Medical marvels: Biologic Response Modifiers
There are several proteins released by the body that have effects on other cells. These proteins are called cytokines. Some cytokines can cause cell growth and promote inflammation.
As one can imagine, if too much cytokine gets released, the balance is tilted and unwanted inflammatory reactions can occur. Because of relatively recent medical and scientific research and understanding, we have found a way to control or modify the biologic conditions that are driven by cytokines.
Scientists have artificially, via genetic engineering, developed specific proteins (some antibodies, some cytokine receptors, some hybrids of other antibodies or proteins) that bind to free-floating cytokines in the blood and effectively “mop them up” before they have a chance to land on target cells and cause any unwanted inflammatory reactions.
These engineered proteins are injected into patients and do their work in the bloodstream. They are called “biologic response modifiers.” Common names of some of these medications are Enbrel (Etanercept), Humira (Adalimumab) and Remicade (Infliximab).
Some of the conditions these medications treat include but are not limited to: rheumatoid arthritis, plaque psoriasis, psoriatic arthritis, inflammatory bowel disease, juvenile arthritis and ankylosing spondylitis. New disease treatment indications for biologic response modifiers are coming out almost monthly. Biologic Response Modifiers really are at the very forefront of advanced medical treatments.
Pushing the depress button on depression: Prozac
Antidepressants are the most commonly prescribed medicines in the world. Making a better antidepressant commands the attention of the worldwide medical community. That is exactly what Prozac did.
A low level of a chemical (neurotransmitter) in the brain was associated with depression. That neurotransmitter is serotonin. The search was on to find a medicine that increased serotonin levels in the brain, thus treating depression.
In the 1970s a medicine called Fluoxetine was found to block the absorption of serotonin, effectively increasing the amount available in the brain. The trade name of Fluoxetine is Prozac. Fluoxetine was the very first of what is known as “selective serotonin reuptake inhibitors” (SSRIs) and gained FDA approval in 1988. In the first year of availability, over 2½ million prescriptions were issued.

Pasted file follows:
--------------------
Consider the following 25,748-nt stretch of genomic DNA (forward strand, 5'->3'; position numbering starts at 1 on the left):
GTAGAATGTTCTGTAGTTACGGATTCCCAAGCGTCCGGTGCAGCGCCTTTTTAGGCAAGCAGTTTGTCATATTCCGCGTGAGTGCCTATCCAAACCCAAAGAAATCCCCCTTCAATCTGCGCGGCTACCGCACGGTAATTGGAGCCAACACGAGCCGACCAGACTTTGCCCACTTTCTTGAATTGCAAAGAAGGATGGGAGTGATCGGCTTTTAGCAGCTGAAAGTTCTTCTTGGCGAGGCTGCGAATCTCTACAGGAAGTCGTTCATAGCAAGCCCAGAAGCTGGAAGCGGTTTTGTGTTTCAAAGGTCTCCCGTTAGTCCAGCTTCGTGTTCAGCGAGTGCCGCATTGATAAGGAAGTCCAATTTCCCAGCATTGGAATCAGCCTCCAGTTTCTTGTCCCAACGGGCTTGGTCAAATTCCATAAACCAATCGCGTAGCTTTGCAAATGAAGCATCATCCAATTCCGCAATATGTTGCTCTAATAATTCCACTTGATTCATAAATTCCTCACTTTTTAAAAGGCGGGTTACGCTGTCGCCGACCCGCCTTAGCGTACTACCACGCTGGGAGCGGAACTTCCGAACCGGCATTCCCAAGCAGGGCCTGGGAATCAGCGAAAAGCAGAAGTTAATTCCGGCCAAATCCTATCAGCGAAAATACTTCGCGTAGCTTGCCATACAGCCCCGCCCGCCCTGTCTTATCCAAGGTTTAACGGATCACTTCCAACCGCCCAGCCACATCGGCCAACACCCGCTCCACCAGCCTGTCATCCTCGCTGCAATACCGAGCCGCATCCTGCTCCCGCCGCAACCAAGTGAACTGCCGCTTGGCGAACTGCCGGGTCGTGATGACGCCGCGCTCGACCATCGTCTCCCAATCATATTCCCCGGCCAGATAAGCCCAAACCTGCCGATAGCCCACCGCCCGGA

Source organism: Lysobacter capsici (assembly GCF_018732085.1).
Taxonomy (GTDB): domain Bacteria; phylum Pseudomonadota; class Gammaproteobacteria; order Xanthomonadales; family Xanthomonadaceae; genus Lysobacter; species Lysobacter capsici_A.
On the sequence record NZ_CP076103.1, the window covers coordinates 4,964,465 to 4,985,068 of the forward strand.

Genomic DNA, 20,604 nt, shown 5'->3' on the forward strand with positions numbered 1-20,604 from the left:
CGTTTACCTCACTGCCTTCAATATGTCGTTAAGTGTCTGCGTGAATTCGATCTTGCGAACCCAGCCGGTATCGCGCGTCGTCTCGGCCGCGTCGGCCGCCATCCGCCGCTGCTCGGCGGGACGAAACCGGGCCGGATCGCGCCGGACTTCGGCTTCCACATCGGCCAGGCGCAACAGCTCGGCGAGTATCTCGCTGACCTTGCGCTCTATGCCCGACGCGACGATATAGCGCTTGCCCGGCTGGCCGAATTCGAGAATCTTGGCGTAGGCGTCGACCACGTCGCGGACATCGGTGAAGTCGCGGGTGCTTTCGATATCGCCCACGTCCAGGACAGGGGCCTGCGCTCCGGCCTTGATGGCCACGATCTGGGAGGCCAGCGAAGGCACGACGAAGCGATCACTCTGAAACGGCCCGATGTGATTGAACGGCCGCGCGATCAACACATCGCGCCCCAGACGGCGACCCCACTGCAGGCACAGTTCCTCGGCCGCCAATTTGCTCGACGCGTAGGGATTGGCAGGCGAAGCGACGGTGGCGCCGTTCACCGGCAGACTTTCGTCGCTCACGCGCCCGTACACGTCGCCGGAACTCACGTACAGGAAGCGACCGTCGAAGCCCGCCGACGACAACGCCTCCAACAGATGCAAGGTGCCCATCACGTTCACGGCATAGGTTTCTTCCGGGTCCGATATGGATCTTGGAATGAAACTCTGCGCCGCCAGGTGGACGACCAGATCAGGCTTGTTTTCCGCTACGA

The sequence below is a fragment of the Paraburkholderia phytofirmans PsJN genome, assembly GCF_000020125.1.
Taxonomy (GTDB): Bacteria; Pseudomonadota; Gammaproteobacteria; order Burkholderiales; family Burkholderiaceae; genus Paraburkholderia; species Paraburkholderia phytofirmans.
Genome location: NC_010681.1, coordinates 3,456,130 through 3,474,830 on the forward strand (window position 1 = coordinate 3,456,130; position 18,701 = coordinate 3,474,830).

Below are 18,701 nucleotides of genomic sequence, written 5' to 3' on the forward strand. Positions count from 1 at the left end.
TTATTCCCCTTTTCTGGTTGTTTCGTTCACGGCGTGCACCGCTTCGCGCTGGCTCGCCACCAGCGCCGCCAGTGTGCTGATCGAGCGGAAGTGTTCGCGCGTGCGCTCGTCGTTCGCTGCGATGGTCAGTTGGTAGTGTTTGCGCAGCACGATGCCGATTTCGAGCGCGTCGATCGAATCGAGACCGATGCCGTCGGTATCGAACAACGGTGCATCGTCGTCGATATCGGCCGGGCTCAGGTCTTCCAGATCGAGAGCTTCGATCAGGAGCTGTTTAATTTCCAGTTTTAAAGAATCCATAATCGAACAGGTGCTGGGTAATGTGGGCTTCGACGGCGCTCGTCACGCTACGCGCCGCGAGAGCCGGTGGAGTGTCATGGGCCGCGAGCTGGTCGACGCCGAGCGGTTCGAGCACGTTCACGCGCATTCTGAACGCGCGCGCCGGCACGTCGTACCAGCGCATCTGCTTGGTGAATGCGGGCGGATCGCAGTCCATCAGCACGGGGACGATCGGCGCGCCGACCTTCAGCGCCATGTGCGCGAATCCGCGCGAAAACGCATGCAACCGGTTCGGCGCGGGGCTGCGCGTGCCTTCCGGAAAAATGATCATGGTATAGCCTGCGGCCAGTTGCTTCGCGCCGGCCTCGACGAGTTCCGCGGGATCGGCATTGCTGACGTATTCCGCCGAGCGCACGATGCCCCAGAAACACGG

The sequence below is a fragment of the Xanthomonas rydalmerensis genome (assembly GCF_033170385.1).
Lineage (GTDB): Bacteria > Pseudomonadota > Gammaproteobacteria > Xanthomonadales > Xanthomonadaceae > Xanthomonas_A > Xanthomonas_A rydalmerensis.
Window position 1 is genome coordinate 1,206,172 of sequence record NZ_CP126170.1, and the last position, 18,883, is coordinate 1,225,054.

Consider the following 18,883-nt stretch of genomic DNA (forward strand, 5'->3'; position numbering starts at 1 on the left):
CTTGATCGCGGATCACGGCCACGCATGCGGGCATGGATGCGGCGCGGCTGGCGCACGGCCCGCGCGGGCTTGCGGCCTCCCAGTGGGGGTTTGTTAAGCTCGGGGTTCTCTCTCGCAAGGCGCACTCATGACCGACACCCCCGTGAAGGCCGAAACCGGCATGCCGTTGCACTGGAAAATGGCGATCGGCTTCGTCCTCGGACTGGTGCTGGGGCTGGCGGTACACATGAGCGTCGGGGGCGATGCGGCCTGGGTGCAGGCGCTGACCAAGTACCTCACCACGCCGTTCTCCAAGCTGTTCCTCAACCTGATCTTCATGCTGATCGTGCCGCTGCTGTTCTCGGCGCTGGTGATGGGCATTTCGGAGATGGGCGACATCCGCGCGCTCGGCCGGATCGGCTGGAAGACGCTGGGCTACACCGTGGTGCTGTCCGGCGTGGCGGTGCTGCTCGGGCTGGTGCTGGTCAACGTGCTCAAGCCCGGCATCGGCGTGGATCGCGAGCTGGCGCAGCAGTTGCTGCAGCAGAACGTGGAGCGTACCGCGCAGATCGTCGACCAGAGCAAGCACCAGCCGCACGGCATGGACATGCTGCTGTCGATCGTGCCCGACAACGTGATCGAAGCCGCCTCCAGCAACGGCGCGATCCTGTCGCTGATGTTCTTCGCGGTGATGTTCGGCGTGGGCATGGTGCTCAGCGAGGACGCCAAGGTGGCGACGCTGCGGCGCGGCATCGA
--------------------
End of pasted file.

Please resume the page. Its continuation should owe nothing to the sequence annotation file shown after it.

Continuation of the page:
Prozac is not without controversy; it can interfere with sleep, decrease sex drive, cause suicidal thoughts in teens, and the degree of its overall effectiveness has come into question as well as the consideration of it being overused. Nevertheless, Prozac has changed the way we treat depression.
Snuffing out the sneeze: antihistamines
Histamine is a substance released by specific cells in the body in response to irritation. Oftentimes the irritation is from pollen, foreign substances, or even foods that the body perceives as “unfriendly.” The body tries to get rid of the unwanted substance by producing histamines, which bind to cells in the body that cause tissue swelling and produce the classic symptoms of itching, sneezing, watery eyes and itchy skin.
Histamine release from food sensitivity may also cause stomach upset, cramping and diarrhea. The classic allergic reaction is triggered by H1 histamine receptors. H2 (histamine2) receptors can regulate acid production in the stomach. H3 receptors may play a role in dementia, including Alzheimer’s disease.
I will limit this discussion to just the classic H1 receptor antihistamines. By 1932, researchers had confirmed that histamines were the causative agents in these types of allergic reactions with runny nose, itchy eyes and sneezing. That began the search for an “anti-histamine” to give relief to allergy sufferers.
The first commercially available antihistamine became available in 1944. The original antihistamines also caused drowsiness, an unwanted side effect for those who need to be alert for their jobs or school.
A second generation of antihistamines is the most popular available now, and they very rarely cause drowsiness. Claritin is an example of such a non-sedating antihistamine. Antihistamines are also used to treat motion sickness, cold symptoms and insomnia. Thanks to antihistamines, millions of allergy sufferers can gain much-welcomed relief.
Charles E. Crutchfield III, MD is a board-certified dermatologist and Clinical Professor of Dermatology at the University of Minnesota Medical School. He also has a private practice in Eagan, MN. He has been selected as one of the top 10 dermatologists in the U.S. by Black Enterprise magazine and one of the top 21 African American physicians in the U.S. by the Atlanta Post. Dr. Crutchfield is an active member of the Minnesota Association of Black Physicians, MABP.org.